Five Tips for Teaching Kids How To Give Meaningful Gifts this Holiday Season

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kids and gift givingMaybe Christmas, he thought, doesn’t come from a store. Maybe Christmas—perhaps, means a little bit more!

This, of course, is the great insight of Dr. Suess’ beloved holiday character, The Grinch. And it is an insight that we can and should develop in our children. However, this realization probably won’t happen without some effort and direction from us. The holiday season bombards us, and our children, with messages of consumption and pressure to find (buy) that perfect gift. As a parent, you have the greatest influence over your children. Teaching them the true of the “Season of Giving” may be the best gift you could give them and one they can enjoy for a lifetime.  

The first key is to teach your children to invest themselves in the process. To give someone a gift is to acknowledge his or her value by sharing something of commensurate value. Of course, we are talking about much more than financial value (though symbolically, it may include that too). Since a present symbolizes care and appreciation for the recipient by the giver, then being intentional about the gift enhances the entire process and experience.

How to Teach Kids the Value of Gift Giving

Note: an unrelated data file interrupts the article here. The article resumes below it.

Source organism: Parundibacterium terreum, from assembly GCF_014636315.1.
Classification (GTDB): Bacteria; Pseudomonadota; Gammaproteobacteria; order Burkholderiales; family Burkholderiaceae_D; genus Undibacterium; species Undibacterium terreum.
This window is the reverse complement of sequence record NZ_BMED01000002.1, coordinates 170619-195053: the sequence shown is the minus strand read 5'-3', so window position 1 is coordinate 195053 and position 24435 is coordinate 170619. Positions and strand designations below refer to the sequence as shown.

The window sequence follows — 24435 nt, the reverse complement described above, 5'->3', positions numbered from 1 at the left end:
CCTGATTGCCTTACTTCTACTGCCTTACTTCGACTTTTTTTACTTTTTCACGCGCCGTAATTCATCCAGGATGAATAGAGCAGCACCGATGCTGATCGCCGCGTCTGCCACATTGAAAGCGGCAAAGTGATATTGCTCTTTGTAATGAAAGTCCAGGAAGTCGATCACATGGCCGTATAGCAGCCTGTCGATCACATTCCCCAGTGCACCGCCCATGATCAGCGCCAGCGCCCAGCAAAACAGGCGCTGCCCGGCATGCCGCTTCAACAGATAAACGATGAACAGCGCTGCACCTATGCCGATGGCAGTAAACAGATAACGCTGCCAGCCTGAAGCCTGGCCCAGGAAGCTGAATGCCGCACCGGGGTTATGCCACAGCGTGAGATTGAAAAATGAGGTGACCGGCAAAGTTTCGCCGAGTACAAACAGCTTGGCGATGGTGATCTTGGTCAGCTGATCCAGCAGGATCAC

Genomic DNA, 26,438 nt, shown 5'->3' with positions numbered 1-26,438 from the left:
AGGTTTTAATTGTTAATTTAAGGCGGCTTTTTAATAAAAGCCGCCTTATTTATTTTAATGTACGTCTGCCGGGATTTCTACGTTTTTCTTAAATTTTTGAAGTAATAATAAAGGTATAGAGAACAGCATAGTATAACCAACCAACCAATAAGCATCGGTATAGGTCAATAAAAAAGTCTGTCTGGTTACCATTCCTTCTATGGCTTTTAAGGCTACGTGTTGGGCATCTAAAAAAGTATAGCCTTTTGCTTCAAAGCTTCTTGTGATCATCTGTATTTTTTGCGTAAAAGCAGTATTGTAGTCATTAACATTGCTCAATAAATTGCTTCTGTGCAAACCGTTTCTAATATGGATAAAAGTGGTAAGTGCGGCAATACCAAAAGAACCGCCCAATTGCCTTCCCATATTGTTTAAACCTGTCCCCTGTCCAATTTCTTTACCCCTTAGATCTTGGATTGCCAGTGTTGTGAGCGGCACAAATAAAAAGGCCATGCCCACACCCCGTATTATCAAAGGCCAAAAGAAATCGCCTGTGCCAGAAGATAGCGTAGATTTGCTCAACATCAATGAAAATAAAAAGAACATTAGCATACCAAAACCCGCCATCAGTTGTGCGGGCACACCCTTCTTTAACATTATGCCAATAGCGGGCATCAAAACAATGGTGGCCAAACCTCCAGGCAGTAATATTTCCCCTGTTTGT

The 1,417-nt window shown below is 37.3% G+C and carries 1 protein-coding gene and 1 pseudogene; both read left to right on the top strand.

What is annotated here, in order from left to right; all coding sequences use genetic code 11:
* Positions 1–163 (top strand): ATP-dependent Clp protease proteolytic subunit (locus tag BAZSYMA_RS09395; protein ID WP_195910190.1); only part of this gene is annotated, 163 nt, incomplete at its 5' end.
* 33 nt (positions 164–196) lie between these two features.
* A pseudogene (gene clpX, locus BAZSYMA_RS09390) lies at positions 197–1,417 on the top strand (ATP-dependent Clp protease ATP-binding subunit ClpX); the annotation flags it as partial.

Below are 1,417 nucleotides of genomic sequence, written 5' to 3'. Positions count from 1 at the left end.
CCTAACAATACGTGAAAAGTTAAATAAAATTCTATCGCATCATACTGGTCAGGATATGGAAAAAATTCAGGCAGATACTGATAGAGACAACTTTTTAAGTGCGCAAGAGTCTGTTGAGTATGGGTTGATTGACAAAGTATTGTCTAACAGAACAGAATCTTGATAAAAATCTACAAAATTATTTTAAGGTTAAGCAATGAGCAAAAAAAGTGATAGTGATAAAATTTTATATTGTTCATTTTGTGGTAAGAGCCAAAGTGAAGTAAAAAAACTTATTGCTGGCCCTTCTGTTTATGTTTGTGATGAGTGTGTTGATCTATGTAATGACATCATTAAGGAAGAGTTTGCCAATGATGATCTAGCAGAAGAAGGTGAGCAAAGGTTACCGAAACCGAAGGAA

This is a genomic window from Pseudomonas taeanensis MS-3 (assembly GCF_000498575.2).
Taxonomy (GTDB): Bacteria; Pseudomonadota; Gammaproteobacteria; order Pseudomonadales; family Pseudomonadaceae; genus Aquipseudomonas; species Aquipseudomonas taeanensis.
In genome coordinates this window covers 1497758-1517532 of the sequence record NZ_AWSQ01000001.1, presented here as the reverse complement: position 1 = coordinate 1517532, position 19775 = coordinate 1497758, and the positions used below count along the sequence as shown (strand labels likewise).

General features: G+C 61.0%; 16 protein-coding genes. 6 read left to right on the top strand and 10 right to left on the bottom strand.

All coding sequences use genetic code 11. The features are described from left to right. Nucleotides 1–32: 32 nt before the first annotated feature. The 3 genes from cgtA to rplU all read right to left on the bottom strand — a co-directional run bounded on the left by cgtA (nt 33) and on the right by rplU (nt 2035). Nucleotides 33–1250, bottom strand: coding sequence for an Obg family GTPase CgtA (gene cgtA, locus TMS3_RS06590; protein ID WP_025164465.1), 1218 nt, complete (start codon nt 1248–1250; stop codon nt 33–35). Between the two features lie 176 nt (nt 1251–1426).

Here are a few suggestions for how to involve your children in bringing meaning to their gift giving and, hopefully, learning that it is the most fun part of the holidays.

Help your child find opportunities to earn money for gifts

Children too young to earn a standard paycheck can earn money babysitting, mowing lawns, pet-sitting, etc. And if your child is too young for that level of work, set up a system whereby they can earn money doing extra chores at home. Little ones can help more with dishes, pets or yard work. Find something age-appropriate, and set them up for success.  Hopefully this is genuine help and a time savings for you—but even if it isn’t, the lesson for your child is invaluable. Giving with money you’ve earned on your own is more meaningful and an important lesson for children to learn early.

Teach your child how to make a list and budget

In anticipation of the upcoming gift-giving season, sit down with your children and talk through the list of people they want to give a gift to this year. This list doesn’t necessarily mean they have to buy every present—more on that later. Assist them in establishing a realistic budget for their purchases. For instance, if Bobby wants to get presents for mom, dad, sister, brother, and grandma, that is five people. He would like to allow $10 per person, so he will need to earn and save $50 for his holiday shopping. You can also make a list of friends and teachers who your child would like to remember with a gift or card. The sooner children experience the process of saving for a goal, the more likely it is to become a habit in their lives. (And for you, SC Telco’s Christmas Club Accounts can help take the stress and worry out of your holiday shopping, too.)

Volunteer together as a family